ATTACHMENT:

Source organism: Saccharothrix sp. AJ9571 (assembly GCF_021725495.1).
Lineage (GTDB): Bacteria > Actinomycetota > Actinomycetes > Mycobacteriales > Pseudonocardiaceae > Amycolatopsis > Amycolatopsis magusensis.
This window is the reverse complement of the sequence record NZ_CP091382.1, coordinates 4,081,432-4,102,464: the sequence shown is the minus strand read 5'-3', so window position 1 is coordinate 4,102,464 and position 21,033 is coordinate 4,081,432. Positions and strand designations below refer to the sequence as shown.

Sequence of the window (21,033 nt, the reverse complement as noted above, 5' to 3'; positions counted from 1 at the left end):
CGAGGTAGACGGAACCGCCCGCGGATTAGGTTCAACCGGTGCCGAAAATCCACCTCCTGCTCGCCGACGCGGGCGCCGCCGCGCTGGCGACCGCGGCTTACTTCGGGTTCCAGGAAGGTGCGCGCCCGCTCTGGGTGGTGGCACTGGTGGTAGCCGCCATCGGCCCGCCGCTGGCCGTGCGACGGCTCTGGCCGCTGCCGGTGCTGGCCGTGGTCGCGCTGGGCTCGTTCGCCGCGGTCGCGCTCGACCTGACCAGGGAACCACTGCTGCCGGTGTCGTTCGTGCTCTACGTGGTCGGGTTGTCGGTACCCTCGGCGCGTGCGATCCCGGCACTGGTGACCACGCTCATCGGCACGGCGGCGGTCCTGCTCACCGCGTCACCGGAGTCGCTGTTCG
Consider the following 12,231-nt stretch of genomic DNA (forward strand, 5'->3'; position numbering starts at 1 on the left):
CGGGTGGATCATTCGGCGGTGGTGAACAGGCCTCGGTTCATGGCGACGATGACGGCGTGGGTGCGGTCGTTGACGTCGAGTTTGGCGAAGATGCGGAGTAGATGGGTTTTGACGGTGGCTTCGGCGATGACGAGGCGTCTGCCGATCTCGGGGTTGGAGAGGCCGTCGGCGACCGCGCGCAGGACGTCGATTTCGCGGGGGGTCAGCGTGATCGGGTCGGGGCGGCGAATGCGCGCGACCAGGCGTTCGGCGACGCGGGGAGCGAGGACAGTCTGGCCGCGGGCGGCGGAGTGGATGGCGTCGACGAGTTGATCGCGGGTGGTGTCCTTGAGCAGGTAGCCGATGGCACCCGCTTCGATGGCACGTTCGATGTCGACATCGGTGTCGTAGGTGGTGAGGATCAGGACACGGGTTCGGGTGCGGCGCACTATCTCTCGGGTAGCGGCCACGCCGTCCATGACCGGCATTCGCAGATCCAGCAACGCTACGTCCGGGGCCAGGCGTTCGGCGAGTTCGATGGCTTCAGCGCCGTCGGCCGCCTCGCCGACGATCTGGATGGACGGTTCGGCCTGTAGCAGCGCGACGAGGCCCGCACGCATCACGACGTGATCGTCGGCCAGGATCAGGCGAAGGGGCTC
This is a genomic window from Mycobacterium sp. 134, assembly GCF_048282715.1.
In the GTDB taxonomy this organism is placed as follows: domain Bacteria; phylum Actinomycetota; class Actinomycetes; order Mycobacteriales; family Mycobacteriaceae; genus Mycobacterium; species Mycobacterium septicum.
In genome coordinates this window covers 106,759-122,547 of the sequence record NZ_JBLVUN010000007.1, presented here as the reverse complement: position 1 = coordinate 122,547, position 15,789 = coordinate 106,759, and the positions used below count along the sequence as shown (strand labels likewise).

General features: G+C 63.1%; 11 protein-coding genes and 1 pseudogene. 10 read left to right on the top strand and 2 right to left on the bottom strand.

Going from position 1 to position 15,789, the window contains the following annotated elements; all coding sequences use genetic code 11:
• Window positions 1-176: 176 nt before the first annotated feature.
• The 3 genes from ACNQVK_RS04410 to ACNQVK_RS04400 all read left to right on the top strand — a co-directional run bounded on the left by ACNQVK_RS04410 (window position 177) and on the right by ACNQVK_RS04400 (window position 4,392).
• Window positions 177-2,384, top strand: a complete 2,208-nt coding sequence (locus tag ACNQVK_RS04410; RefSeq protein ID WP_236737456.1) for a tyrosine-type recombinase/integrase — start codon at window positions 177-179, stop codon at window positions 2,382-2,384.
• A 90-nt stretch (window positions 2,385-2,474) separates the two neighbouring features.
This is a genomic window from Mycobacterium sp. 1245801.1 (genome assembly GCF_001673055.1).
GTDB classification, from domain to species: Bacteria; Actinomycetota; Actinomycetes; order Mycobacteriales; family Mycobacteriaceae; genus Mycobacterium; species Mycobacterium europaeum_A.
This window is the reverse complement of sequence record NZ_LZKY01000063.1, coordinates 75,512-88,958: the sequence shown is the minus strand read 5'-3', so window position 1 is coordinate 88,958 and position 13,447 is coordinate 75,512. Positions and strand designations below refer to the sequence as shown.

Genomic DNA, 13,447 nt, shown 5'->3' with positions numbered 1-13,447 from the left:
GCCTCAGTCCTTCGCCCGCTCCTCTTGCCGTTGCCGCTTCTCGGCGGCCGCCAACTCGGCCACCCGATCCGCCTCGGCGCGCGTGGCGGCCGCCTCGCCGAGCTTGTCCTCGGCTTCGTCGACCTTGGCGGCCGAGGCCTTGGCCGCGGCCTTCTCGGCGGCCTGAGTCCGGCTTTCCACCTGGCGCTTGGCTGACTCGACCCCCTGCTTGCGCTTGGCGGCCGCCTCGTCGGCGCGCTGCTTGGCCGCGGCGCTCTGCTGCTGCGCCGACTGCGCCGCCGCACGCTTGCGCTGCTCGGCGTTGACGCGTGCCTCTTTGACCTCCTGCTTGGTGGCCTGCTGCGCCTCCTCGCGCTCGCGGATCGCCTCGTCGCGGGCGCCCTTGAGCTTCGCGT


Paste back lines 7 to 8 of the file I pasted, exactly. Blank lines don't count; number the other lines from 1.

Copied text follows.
CGGGTGGATCATTCGGCGGTGGTGAACAGGCCTCGGTTCATGGCGACGATGACGGCGTGGGTGCGGTCGTTGACGTCGAGTTTGGCGAAGATGCGGAGTAGATGGGTTTTGACGGTGGCTTCGGCGATGACGAGGCGTCTGCCGATCTCGGGGTTGGAGAGGCCGTCGGCGACCGCGCGCAGGACGTCGATTTCGCGGGGGGTCAGCGTGATCGGGTCGGGGCGGCGAATGCGCGCGACCAGGCGTTCGGCGACGCGGGGAGCGAGGACAGTCTGGCCGCGGGCGGCGGAGTGGATGGCGTCGACGAGTTGATCGCGGGTGGTGTCCTTGAGCAGGTAGCCGATGGCACCCGCTTCGATGGCACGTTCGATGTCGACATCGGTGTCGTAGGTGGTGAGGATCAGGACACGGGTTCGGGTGCGGCGCACTATCTCTCGGGTAGCGGCCACGCCGTCCATGACCGGCATTCGCAGATCCAGCAACGCTACGTCCGGGGCCAGGCGTTCGGCGAGTTCGATGGCTTCAGCGCCGTCGGCCGCCTCGCCGACGATCTGGATGGACGGTTCGGCCTGTAGCAGCGCGACGAGGCCCGCACGCATCACGACGTGATCGTCGGCCAGGATCAGGCGAAGGGGCTC
This is a genomic window from Mycobacterium sp. 134, assembly GCF_048282715.1.